An upper-division course studying field of intelligence analysis to give students a basic understanding of what it takes to be an analyst within the Intelligence Community. The course looks at some classic intelligence failures as well as some of the unpublished successes.
September 11, 2001, the worst intelligence/policy failure in American history, provides the rationale for all the intelligence courses being offered. This course is designed to give the student an overview of the intellectual, historical, and political aspects of the field of intelligence, focusing particularly on Intelligence Analysis.
Measurable Learning Outcomes
Upon successful completion of this course, the student will be able to:
- Explain the complexities and requirements of proper analysis.
- Analyze a selected piece of intelligence in a written report.
- Evaluate selected analysis successes and failures from case studies.
- Compare biblical Scriptures and perspectives with real world situations.
Textbook readings and lecture presentations/notes
Course Requirements Checklist
After reading the Course Syllabus and Student Expectations, the student will complete the related checklist found in the Course Overview.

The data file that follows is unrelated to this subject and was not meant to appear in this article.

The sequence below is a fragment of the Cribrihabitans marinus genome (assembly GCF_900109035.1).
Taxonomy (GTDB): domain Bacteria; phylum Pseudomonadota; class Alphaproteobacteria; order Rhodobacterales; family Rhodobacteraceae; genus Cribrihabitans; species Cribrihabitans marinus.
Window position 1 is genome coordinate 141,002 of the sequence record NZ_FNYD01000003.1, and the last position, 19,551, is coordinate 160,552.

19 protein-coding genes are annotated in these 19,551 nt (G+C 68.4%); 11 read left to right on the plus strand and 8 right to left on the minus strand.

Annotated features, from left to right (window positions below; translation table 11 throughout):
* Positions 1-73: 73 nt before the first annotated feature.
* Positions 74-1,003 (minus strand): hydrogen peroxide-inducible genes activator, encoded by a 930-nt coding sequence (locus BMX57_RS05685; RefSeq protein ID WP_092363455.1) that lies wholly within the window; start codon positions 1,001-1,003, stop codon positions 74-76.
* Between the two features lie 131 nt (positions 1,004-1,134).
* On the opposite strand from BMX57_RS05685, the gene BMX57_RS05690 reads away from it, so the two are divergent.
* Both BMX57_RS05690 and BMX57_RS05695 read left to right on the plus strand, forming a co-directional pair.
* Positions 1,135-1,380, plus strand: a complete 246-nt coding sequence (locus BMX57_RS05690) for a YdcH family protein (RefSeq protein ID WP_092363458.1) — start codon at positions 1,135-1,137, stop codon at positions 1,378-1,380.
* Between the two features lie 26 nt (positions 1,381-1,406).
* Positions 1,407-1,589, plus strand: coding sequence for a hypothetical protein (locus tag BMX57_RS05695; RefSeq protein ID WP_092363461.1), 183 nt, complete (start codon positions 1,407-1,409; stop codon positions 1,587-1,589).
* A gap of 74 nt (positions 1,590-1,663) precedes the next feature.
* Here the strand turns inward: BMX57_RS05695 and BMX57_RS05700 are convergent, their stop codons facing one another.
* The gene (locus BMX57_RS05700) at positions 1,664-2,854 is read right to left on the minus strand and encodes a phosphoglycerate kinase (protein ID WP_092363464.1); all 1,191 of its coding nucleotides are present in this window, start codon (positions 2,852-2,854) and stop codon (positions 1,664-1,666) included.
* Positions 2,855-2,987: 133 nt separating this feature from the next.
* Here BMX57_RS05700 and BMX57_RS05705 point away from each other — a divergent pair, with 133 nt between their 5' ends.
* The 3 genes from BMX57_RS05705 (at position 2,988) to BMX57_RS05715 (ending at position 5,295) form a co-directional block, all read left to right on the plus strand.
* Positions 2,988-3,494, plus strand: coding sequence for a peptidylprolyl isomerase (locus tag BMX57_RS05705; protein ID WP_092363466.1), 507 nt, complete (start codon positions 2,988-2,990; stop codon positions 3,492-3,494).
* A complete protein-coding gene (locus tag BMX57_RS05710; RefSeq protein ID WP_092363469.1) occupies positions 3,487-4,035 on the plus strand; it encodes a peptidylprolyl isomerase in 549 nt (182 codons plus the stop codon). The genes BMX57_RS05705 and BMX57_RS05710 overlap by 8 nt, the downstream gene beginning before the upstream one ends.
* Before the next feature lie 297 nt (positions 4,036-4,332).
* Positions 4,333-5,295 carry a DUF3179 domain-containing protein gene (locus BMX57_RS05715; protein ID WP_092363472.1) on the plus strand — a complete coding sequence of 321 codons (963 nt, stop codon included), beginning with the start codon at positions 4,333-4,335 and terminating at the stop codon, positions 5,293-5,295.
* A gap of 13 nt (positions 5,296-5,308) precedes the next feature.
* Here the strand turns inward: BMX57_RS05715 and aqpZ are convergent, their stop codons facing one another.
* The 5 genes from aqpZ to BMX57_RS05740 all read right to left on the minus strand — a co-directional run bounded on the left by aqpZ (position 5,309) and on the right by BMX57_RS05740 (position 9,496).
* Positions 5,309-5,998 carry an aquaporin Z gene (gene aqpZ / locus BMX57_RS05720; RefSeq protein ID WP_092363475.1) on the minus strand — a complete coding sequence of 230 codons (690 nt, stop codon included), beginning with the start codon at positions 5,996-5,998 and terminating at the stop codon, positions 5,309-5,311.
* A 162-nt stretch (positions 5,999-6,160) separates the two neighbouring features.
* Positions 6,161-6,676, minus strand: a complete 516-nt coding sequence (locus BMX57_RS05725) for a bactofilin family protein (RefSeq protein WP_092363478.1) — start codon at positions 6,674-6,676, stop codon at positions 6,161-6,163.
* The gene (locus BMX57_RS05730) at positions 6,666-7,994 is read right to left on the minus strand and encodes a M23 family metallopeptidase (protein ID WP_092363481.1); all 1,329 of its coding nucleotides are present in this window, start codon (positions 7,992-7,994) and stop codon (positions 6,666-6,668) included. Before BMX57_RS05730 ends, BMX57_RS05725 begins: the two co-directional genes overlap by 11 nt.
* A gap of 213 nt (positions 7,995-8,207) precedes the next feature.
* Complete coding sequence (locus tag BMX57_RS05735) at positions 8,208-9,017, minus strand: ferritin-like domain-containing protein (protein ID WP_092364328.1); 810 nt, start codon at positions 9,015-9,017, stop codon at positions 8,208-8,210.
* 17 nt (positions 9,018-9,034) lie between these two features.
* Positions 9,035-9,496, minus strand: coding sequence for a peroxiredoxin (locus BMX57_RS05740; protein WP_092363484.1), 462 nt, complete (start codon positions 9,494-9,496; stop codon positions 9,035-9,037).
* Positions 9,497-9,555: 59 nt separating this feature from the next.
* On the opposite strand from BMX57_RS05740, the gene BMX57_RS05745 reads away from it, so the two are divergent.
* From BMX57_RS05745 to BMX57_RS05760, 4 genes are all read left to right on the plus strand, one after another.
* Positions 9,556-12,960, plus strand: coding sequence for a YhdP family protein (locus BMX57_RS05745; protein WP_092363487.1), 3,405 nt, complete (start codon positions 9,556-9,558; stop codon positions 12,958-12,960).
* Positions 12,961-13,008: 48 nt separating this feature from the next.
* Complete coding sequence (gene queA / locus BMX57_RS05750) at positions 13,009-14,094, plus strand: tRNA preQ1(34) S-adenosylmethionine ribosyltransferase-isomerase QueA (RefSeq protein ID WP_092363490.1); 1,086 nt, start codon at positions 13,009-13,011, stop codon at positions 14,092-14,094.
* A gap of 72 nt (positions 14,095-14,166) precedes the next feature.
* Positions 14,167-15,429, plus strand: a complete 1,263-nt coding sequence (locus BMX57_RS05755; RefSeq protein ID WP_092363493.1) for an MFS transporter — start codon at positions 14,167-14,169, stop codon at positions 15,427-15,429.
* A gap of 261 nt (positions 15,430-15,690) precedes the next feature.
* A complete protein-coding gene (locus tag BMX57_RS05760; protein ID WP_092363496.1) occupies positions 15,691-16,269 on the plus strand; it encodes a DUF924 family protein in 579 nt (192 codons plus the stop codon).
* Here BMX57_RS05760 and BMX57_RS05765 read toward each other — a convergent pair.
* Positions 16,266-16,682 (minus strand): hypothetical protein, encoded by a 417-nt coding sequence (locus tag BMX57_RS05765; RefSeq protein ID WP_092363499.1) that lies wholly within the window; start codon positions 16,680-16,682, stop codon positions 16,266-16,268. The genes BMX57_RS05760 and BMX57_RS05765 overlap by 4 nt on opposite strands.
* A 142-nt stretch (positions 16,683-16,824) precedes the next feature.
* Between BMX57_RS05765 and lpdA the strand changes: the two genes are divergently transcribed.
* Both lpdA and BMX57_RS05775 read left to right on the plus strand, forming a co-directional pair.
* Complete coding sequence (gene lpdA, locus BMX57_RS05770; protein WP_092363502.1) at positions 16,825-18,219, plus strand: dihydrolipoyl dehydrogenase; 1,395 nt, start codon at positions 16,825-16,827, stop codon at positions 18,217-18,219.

Discussions are collaborative learning experiences. Therefore, the student will take part in 5 Discussions throughout this course. The student will post a thread of at least 250 words presenting their own opinion on the assigned topic. Additionally, the student will post replies of at least 100 words to 2 other students’ threads.
Research Paper Assignment
The student will choose a topic directly related to the study of intelligence analysis and write a 5–8-page Research Paper on that topic, making use of a minimum of 5 different sources. The paper must be written in current APA format and adhere to the standards of academic writing. The student will submit their topic in the Discussion for Module 2: Week 2.
The student will complete 2 quizzes Both quizzes are open-book/open-notes, but are not to be collaborated on with any other person. In each quiz, the student will have 2 hours and 45 minutes to complete 4 essay questions.